Glee is becoming one of the most well known new shows of the 2009-2010 season, and rightly so. Taking on the themes of growing up as a teenager, while showcasing a few serious singers and dancers, makes this series a one to watch as well as tape.
Glee: The Music Vol. 3 Showstoppers combines songs from several episodes and puts them into a serious selection of popular hits. There is something for everyone, whether a listener simply enjoys music or cannot get enough of musical theatre. To the latter end, several performers who have made a career (or at least partially) onstage with their voices are included.
"Dream On" is from the episode of the same name. This song pairs Matthew Morrison, who plays Will Schuester, the glee club teacher, with Neil Patrick Harris (Doogie Howser, M.D.; How I Met Your Mother) guest starring as Bryan Ryan. Each is solid in his own right. However, putting them together makes for a memorable performance. Morrison's tenor blends well with Harris's baritone to show just how painful it can be to never quite achieve dreams.
On the other hand, "I Dreamed a Dream" is slightly problematic. Idina Menzel, in a recurring role as Shelby, and Lea Michele, who plays Rachel, are both known for being Broadway stars. Obviously, they know how to hit all the right notes. That being said, Menzel is much, much stronger during this piece. She practically dwarfs Michele vocally, and the difference is easily noticed.
"Poker Face," from the episode "Theatricality," pairs Menzel and Michele together once more. The balance is better, so the singers are heard more evenly. With only a piano as the accompanying music, their strength is toned down a bit. It works nicely.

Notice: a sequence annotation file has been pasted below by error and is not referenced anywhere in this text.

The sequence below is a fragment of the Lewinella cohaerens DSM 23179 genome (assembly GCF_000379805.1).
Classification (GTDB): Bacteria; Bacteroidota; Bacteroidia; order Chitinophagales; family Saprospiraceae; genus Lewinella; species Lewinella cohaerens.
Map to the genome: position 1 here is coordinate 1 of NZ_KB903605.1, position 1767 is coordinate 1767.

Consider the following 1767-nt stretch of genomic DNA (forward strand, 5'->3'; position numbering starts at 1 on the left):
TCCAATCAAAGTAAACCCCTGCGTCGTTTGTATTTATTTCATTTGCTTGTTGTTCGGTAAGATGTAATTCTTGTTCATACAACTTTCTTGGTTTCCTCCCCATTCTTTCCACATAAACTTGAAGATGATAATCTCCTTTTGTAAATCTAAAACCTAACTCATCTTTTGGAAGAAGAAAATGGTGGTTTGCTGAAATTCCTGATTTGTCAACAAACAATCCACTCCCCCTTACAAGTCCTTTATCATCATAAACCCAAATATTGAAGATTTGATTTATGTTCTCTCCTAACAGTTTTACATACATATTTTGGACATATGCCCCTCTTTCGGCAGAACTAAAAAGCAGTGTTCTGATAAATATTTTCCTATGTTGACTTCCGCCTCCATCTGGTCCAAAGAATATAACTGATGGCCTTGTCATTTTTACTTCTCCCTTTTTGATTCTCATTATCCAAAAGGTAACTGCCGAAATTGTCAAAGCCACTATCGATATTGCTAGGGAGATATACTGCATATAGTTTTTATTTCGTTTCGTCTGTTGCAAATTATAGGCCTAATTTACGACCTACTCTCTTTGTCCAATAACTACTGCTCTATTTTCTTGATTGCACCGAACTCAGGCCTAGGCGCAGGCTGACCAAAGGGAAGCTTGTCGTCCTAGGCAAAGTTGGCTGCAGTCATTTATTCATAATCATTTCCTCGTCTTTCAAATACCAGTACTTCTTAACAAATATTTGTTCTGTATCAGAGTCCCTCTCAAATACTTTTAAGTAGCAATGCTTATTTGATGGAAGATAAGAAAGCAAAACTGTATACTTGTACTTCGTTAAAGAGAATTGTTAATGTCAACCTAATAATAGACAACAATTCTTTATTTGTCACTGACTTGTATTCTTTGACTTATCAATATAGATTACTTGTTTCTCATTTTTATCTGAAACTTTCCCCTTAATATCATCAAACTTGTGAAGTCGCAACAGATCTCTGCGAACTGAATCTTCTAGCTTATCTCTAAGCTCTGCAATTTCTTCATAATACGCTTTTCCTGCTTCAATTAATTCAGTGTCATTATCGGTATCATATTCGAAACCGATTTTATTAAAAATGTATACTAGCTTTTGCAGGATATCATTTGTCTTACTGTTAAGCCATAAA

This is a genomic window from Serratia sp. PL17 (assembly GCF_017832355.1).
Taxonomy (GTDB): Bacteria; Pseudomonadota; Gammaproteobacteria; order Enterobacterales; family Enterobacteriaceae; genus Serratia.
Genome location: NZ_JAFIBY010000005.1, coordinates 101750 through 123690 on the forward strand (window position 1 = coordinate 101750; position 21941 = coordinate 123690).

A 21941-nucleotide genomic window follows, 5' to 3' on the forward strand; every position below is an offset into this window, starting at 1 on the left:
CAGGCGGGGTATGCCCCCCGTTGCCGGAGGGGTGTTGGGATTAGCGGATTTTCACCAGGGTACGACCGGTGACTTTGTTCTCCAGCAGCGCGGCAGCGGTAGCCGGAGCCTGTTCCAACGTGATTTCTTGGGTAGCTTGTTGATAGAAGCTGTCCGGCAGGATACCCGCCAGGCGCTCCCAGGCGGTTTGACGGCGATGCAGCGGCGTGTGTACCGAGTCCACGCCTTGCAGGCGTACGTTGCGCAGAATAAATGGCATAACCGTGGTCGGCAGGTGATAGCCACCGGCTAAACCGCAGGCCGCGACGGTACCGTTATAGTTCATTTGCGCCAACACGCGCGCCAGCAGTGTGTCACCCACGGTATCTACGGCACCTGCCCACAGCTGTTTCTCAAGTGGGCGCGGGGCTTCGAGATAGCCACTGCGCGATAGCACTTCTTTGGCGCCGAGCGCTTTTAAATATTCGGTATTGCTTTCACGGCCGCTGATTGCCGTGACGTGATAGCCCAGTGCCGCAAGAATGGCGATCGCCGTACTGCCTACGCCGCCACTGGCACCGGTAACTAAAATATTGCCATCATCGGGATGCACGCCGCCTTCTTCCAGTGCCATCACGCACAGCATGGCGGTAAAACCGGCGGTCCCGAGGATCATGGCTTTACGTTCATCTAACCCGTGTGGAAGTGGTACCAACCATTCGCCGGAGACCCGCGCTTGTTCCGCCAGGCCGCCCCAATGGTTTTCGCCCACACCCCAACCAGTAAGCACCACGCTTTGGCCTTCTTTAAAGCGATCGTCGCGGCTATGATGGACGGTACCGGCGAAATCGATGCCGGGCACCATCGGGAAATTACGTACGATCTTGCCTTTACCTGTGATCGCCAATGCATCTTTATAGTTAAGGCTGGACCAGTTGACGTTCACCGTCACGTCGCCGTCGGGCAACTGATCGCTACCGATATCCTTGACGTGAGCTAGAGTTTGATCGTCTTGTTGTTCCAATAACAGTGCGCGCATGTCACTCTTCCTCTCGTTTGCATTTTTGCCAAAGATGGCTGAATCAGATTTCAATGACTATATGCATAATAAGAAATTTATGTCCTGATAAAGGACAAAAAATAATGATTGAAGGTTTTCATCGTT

Jonathan Groff, who plays Jesse St. James, is a relative newcomer to the show. He is a bit more well known for his work in Spring Awakening, the Broadway musical which earned Groff a Tony nomination. He gets his chance to sing "Hello" with his SA costar Michele. The pairing is one of two musical equals with a rich sound. Each note is perfectly sung, Groff's solid baritone blending with Michele's sweet soprano.
"Physical," from the episode "Bad Reputation," is a delightful romp. Olivia Newton-John gets a chance to redo her well remembered video with help from Jane Lynch, who is seen week to week as Sue Sylvester. The opening notes come from a drummer, and pretty well resemble a beating heart. It works.
Kevin McHale shines with his version of "Safety Dance." The bouncy notes reveal a party is going on with this song. Toes are tapping away with the opening bars of this tune. It's my favorite song for being pure fun.
Not only are there great duets on this CD, solos let the spotlight shine on those Glee cast members who have been on the show as relative unknowns. While they may not sing the lead from week to week, talent deserves a chance to shine.
Amber Riley, who plays Mercedes, is a vocal powerhouse. Usually, she belts out a song lyric with full gusto. "Beautiful," the song by Christina Aguilera, is slightly different. Riley sings it with a soft sensualness which makes for a pleasant surprise.
"A House is not a Home," sung by Chris Colfer, aka Kurt, is winsome but meaningful. Colfer's falsetto draws out the song with a sweet gentleness. On the other hand, "Rose's Turn" shows Kurt's self-centered personality well. This is not a soothing musical piece, rather a harsh mad at the world tirade. Had anyone else sung it, the effect would be diminished.
"Bad Romance," from Lady Gaga, gives most of the group a time to sing together. Left out is Morrison, but his teacher's character does not need to be in every number. The only problem I have with this song is the blending of voices makes it tricky to discern who sings which part.
With twenty songs to choose from, it's not difficult to find one to love. A few will become instant favorites, while others are easy to ignore. That's okay, everyone has different tastes, including music.Powered by Sidelines